What’s the best foldable electric scooter for micro mobility? If you’re after one of the best electric scooters available then you’ve surely come across the Pure Air and the Pure Air Pro. Somerset, UK-based company Pure Electric’s two-wheeled electric scooters are positioned to be a notch above the mass-market, but which one is the best electric scooter?
You might think that the Pure Air Pro is a newer upgrade on the Pure Air, but that’s not actually the case. Appearing in August 2020, the Pure Air is a scaled-down and more affordable version of the Pure Air pro, which launched a few months earlier.
There’s a lot to like about both the Pure Air and the Pure Air Pro, but they have a different appeal; the more affordable Pure Air is one of the best budget electric scooters available and the pricer Pure Air Pro is simply one of the best electric scooters around.
Here’s the ultimate guide to the differences between the Pure Air and the Pure Air Pro so you can make a call on which one is the best electric scooter for you.
Pure Air vs Pure Air Pro: Price
The Pure Air and Pure Air Pro are no longer available, but the 2nd generatioin of each model is. You can find the best prices for the Pure Air (2nd Gen) and Pure Air Pro (2nd Gen) below:
Pure Air vs Pure Air Pro: Design
Given that the Xiaomi M365 more or less invented and popularised the concept of electric scooters in the UK and beyond, it’s no surprise that the Pure Air and Pure Air Pro have a similarly simple design. Available in black or grey, the Pure Air measures 119x116x50 cm while the Pure Air Pro measures 120x115x50 cm.
They both weigh 16.5kg. So physically they’re virtually identical – and relative to other electric scooters available, rather heavy. Like most electric scooters they also fold down, the Pure Air to 51x116x50 cm and the Pure Air Pro to 50x115x50 cm. Again, almost the same size. However, they’re both too heavy to carry more than very short distances.
There are some slight physical differences. Both the Pure Air and the Pure Air Pro include a touchscreen display, but while on the Pure Air Pro it’s positioned on the right-and side of the handlebars, the Pure Air sees it centrally positioned. The Pure Air Pro has rubber handlebar grips while the Pure Air’s are foam.
While most electric scooters claim a ‘splash-proof’ IP54 rating, the Pure Air and the Pure Air Pro goes further to IP65, which makes it more suitable to British weather where heavy rain is always a possibility. It means these electric scooters can be ridden in the rain and through puddles without worry. That’s a good reason to choose an electric scooter from Pure Electric, but it won’t help you choose between the Pure Air and the Pure Air Pro.
However, there is one really big difference between the two that will help you come to a decision.
Pure Air vs Pure Air Pro: Features
The Pure Air Pro out-guns the Pure Air where it matters for some, but despite the pricier upgrade being having a larger battery and more powerful motor it’s possible that the Pure Air will suit you just fine.
With a top speed of 15.5 mph/25 kph and a range of 18.5 miles/30 km, the Pure Air uses an electric motor with a power output of 250W. Pay the extra for the Pure Air Pro and you get the same top speed, but an extended range of 22.4 miles/36 km. It also has an electric motor with a power output of 350W.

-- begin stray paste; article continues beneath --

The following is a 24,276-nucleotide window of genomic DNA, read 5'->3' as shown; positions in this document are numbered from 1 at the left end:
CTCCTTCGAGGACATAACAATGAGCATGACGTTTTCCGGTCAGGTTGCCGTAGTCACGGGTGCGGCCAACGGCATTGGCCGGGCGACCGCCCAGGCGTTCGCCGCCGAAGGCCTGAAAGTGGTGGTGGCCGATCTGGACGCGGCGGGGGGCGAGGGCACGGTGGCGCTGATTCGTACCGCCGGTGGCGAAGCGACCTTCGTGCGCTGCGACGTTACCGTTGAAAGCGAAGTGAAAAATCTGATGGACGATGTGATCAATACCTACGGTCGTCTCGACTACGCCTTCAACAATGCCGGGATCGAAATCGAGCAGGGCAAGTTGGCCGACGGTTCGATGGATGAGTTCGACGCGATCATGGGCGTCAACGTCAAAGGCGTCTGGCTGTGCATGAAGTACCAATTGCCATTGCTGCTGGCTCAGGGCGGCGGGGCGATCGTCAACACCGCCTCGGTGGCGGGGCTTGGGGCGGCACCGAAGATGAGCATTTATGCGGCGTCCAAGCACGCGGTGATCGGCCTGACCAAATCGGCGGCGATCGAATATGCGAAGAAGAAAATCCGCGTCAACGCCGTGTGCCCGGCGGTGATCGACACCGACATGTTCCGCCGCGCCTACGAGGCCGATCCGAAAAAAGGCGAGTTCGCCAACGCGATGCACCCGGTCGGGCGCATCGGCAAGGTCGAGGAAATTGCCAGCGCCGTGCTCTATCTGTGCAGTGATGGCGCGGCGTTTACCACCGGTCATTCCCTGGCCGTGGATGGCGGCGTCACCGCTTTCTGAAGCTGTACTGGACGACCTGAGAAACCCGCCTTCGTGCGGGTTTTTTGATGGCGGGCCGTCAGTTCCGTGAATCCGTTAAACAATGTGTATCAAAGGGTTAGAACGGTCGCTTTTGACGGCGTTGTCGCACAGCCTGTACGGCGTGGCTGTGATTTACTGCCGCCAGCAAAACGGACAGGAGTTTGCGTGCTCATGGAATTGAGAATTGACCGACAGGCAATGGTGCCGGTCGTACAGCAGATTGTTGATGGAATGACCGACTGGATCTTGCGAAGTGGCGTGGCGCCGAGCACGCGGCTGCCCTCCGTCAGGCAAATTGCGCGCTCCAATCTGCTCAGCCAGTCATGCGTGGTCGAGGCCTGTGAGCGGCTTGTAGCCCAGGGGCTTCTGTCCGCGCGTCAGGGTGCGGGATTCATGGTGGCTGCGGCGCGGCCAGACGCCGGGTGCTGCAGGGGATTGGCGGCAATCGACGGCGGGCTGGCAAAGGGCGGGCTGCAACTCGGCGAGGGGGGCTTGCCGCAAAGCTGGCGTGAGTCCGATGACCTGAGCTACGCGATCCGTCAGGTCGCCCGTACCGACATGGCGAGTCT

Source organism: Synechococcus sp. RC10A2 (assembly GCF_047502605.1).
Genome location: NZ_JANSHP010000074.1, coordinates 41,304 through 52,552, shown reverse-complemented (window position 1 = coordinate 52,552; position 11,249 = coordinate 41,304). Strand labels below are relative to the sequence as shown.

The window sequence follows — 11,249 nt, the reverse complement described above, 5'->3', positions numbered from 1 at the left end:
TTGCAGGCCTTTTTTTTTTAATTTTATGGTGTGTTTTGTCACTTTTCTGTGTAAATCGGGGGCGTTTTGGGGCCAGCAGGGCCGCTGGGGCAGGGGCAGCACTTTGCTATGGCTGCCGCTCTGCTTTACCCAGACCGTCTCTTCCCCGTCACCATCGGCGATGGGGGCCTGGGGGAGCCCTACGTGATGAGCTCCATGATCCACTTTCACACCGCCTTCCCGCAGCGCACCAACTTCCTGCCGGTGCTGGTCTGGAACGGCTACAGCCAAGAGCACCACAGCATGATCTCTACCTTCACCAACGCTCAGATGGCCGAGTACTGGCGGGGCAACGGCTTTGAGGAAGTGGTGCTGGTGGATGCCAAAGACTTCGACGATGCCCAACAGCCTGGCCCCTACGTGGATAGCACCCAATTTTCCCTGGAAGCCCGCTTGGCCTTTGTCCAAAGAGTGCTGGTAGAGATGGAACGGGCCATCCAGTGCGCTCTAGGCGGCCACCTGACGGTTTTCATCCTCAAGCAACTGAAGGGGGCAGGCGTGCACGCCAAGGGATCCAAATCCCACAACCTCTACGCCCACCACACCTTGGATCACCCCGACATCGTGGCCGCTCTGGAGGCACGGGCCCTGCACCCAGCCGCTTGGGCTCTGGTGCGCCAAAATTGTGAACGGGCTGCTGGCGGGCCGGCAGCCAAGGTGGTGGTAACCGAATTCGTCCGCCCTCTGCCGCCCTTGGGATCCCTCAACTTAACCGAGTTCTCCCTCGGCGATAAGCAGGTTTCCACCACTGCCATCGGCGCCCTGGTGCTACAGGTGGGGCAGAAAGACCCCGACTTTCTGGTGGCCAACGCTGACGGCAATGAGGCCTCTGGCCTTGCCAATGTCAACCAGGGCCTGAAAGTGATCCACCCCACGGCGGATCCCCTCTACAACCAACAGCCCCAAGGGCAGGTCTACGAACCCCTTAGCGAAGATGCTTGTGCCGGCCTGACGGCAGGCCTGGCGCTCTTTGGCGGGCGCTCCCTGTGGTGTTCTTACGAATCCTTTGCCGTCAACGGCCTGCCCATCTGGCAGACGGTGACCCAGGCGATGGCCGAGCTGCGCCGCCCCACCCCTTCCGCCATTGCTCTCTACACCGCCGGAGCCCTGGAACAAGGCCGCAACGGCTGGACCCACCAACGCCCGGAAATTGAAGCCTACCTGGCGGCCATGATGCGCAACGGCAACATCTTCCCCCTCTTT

Both have 10-inch air-filled tyres with pre-installed puncture prevention fluid, which will help reduce one electric scooter riders’ biggest bugbears. If there is a flat tyre, know that the tyre valves are easily accessible. Other safety features include side reflectors, LED headlights and rear lights.
Both will soon come with obligatory Bluetooth-enabled features, with the Pure Electric app for Android and iOS set to launch soon. Displaying a rider’s speed, range, remaining battery, mileage and your own personal CO2 saving (to make you feel good), it will be compatible with both the Pure Air and the Pure Air Pro (make sure you buy the version with Bluetooth).
Pure Air vs Pure Air Pro: Performance
The more expensive model’s 350W front-wheel motor delivers great acceleration in urban environments. While the legal the top speed is limited to 15 mph, the extra power is really handy on inclines, bumps, potholes and when carrying heavier loads. Talking of which, while most electric scooters top-out at a 100 kg carrying capacity, the Pure Air and Pure Air Pro can both carry a 120 kg maximum load.
Crucially, both have batteries that take a mere 5.5 hours to recharge. That’s much quicker than most electric scooter batteries, which tend to refuel in about 8 hours.
Pure Air vs Pure Air Pro: Verdict
The Pure Air Pro is a more powerful and version of the Pure Air with a greater range and a greater weight capacity. It’s also got a few minor upgrades such as rubber handlebars. None of that is surprising given the price difference. More important is that the real key characteristic of the Pure Audio Pro – that guaranteed IP65 water resistance for all-season scootering in the UK – is also found on the Pure Air.
So if you’re not concerned about having maximum range, power and capacity, the only slightly more basic abilities of the Pure Air may make it a more suitable choice for you – and help you make a considerable savings.